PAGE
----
Public Release:  Study: Impulsive kids play more video games

More gaming leads to more impulsivity, attention difficulties

American Psychological Association

WASHINGTON - Impulsive children with attention problems tend to play more video games, while kids in general who spend lots of time video gaming may also develop impulsivity and attention difficulties, according to new research published by the American Psychological Association.

"This is an important finding because most research on attention problems has focused on biological and genetic factors rather than on environmental factors," said Douglas A. Gentile, PhD, of Iowa State University and lead author of the study published this week in the debut issue of APA's journal Psychology and Popular Media Culture.

Although the findings indicated that playing violent video games also can be linked to impulsivity and attention problems, the overall amount of time spent playing any type of video game proved to be a greater factor, according to the article. This was the case regardless of a child's gender, race or socioeconomic status.

Researchers collected data from 3,034 children, ages 8 to 17 years old, over three years at 12 schools in Singapore. The children provided information about their video game playing habits by completing questionnaires in their classrooms at three intervals, each a year apart starting in grades three, four, seven and eight. They also completed psychological tests commonly used to measure attention and impulsiveness. Regarding attention, the children answered questions such as how often they "fail to give close attention to details or make careless mistakes" in their work or "blurt out answers before questions have been completed." For the impulsivity test, they selected points they felt described themselves, such as "I often make things worse because I act without thinking" or "I concentrate easily."

The study described attention problems as having a difficult time engaging in or sustaining behavior to reach a goal, particularly when the subject is difficult or boring. Yet previous research has found that playing video games can improve visual attention for rapid and accurate recognition of information from the environment, the authors noted.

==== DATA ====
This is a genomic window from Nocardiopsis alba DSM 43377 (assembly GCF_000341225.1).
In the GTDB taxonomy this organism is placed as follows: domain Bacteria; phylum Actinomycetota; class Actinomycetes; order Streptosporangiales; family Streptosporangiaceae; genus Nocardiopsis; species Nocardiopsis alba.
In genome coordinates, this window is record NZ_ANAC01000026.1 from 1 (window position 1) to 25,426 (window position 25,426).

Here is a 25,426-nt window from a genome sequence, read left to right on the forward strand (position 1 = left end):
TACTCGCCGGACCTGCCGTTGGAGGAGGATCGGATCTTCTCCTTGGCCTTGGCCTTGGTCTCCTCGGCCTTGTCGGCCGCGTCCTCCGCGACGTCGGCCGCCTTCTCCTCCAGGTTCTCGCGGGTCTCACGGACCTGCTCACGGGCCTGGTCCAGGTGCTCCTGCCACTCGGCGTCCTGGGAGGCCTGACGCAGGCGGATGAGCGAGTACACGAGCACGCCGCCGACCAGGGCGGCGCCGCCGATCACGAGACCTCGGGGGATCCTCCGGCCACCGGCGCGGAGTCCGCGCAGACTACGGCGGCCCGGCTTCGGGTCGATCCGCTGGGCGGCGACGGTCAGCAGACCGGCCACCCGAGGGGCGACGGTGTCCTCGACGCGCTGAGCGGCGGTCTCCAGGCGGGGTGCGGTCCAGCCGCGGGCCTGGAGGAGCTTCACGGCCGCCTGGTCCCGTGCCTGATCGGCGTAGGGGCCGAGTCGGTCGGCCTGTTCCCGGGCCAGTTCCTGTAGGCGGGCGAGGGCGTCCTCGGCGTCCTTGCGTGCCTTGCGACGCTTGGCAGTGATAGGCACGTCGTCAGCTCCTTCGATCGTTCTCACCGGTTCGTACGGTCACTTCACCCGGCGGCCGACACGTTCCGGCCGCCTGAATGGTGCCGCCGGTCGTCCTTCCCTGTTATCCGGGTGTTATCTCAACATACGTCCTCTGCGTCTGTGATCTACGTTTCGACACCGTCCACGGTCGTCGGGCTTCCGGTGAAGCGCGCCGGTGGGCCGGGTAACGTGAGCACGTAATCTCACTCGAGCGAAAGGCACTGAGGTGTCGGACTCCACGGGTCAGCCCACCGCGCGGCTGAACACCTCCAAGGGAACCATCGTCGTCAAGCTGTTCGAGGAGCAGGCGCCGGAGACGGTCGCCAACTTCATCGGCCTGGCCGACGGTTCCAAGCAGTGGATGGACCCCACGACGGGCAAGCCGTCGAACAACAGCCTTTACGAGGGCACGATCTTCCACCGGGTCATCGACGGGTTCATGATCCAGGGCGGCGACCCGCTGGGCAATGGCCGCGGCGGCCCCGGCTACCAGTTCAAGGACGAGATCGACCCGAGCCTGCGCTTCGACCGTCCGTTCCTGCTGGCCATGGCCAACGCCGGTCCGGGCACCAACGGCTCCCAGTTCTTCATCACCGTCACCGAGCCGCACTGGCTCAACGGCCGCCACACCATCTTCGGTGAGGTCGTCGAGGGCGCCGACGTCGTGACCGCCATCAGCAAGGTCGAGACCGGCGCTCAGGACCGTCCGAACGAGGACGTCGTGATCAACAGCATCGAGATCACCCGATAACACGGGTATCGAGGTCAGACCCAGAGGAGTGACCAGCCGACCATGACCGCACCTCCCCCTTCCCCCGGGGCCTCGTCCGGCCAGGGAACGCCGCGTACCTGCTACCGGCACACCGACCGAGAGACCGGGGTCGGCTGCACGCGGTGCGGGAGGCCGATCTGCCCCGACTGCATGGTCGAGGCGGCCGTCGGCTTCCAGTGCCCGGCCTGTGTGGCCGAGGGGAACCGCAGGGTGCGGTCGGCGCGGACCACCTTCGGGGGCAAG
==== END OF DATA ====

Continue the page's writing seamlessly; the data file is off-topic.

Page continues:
"It is possible that electronic media use can impair attention necessary for concentration even as it enhances the ability to notice and process visual information," Gentile said.

Understanding some of the environmental influences that video gaming may have on attention and impulsivity can help develop more effective solutions for children and parents, the authors said.

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The American Psychological Association, in Washington, D.C., is the largest scientific and professional organization representing psychology in the United States and is the world's largest association of psychologists. APA's membership includes more than 154,000 researchers, educators, clinicians, consultants and students. Through its divisions in 54 subfields of psychology and affiliations with 60 state, territorial and Canadian provincial associations, APA works to advance psychology as a science, as a profession and as a means of promoting health, education and human welfare.

Article: "Video Game Playing, Attention Problems, and Impulsiveness: Evidence of Bidirectional Causality," Douglas A. Gentile, PhD, and Edward L. Swing, MS, Iowa State University; Choon Guan Lim, PhD, Institute of Mental Health, Singapore; and, Angeline Khoo, PhD, National Institute of Education, Singapore; Psychology of Popular Media Culture, Vol. 1, Issue 1.

Full text of the article is available from the APA Public Affairs Office and at http://www.apa.org/pubs/journals/releases/ppm-1-1-62.pdf

Contact: Edward Swing, 515-294-2335, eswing@iastate.edu
To reach Dr. Gentile, please contact Mike Ferlazzo, Iowa State University News Service, 515-294-8986, 515-450-2908 (c), ferlazzo@iastate.edu

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